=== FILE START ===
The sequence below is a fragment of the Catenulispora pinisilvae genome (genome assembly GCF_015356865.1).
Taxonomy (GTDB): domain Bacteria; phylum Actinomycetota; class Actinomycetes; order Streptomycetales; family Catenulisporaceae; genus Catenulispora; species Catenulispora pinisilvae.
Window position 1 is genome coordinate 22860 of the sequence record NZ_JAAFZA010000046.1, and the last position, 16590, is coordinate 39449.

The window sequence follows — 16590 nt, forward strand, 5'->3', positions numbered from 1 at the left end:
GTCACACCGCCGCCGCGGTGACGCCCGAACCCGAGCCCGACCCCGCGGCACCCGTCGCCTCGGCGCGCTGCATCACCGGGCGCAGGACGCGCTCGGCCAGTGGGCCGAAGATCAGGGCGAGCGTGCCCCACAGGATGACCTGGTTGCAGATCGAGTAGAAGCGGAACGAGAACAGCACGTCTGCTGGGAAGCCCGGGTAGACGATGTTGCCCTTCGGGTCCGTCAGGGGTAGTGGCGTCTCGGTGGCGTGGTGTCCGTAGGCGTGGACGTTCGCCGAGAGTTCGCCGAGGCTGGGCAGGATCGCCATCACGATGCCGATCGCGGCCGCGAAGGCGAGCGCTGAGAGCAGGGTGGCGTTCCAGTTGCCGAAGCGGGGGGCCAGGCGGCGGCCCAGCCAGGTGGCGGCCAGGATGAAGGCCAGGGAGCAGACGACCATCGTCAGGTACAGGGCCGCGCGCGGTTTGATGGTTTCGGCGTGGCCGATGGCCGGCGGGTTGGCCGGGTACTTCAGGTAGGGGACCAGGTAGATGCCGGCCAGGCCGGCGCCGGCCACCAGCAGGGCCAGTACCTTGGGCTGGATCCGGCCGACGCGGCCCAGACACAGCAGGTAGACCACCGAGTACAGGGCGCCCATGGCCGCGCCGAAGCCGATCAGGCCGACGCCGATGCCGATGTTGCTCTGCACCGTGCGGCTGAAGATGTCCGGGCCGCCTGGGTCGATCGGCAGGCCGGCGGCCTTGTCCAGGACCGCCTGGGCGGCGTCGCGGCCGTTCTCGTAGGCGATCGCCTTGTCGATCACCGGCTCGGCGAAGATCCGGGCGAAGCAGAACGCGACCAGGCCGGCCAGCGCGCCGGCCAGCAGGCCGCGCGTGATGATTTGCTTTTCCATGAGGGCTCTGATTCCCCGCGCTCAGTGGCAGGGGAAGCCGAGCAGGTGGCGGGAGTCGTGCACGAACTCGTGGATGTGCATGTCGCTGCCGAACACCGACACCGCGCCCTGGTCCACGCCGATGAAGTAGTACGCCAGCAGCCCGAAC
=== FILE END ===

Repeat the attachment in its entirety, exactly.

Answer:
The sequence below is a fragment of the Catenulispora pinisilvae genome (genome assembly GCF_015356865.1).
Taxonomy (GTDB): domain Bacteria; phylum Actinomycetota; class Actinomycetes; order Streptomycetales; family Catenulisporaceae; genus Catenulispora; species Catenulispora pinisilvae.
Window position 1 is genome coordinate 22860 of the sequence record NZ_JAAFZA010000046.1, and the last position, 16590, is coordinate 39449.

The window sequence follows — 16590 nt, forward strand, 5'->3', positions numbered from 1 at the left end:
GTCACACCGCCGCCGCGGTGACGCCCGAACCCGAGCCCGACCCCGCGGCACCCGTCGCCTCGGCGCGCTGCATCACCGGGCGCAGGACGCGCTCGGCCAGTGGGCCGAAGATCAGGGCGAGCGTGCCCCACAGGATGACCTGGTTGCAGATCGAGTAGAAGCGGAACGAGAACAGCACGTCTGCTGGGAAGCCCGGGTAGACGATGTTGCCCTTCGGGTCCGTCAGGGGTAGTGGCGTCTCGGTGGCGTGGTGTCCGTAGGCGTGGACGTTCGCCGAGAGTTCGCCGAGGCTGGGCAGGATCGCCATCACGATGCCGATCGCGGCCGCGAAGGCGAGCGCTGAGAGCAGGGTGGCGTTCCAGTTGCCGAAGCGGGGGGCCAGGCGGCGGCCCAGCCAGGTGGCGGCCAGGATGAAGGCCAGGGAGCAGACGACCATCGTCAGGTACAGGGCCGCGCGCGGTTTGATGGTTTCGGCGTGGCCGATGGCCGGCGGGTTGGCCGGGTACTTCAGGTAGGGGACCAGGTAGATGCCGGCCAGGCCGGCGCCGGCCACCAGCAGGGCCAGTACCTTGGGCTGGATCCGGCCGACGCGGCCCAGACACAGCAGGTAGACCACCGAGTACAGGGCGCCCATGGCCGCGCCGAAGCCGATCAGGCCGACGCCGATGCCGATGTTGCTCTGCACCGTGCGGCTGAAGATGTCCGGGCCGCCTGGGTCGATCGGCAGGCCGGCGGCCTTGTCCAGGACCGCCTGGGCGGCGTCGCGGCCGTTCTCGTAGGCGATCGCCTTGTCGATCACCGGCTCGGCGAAGATCCGGGCGAAGCAGAACGCGACCAGGCCGGCCAGCGCGCCGGCCAGCAGGCCGCGCGTGATGATTTGCTTTTCCATGAGGGCTCTGATTCCCCGCGCTCAGTGGCAGGGGAAGCCGAGCAGGTGGCGGGAGTCGTGCACGAACTCGTGGATGTGCATGTCGCTGCCGAACACCGACACCGCGCCCTGGTCCACGCCGATGAAGTAGTACGCCAGCAGCCCGAAC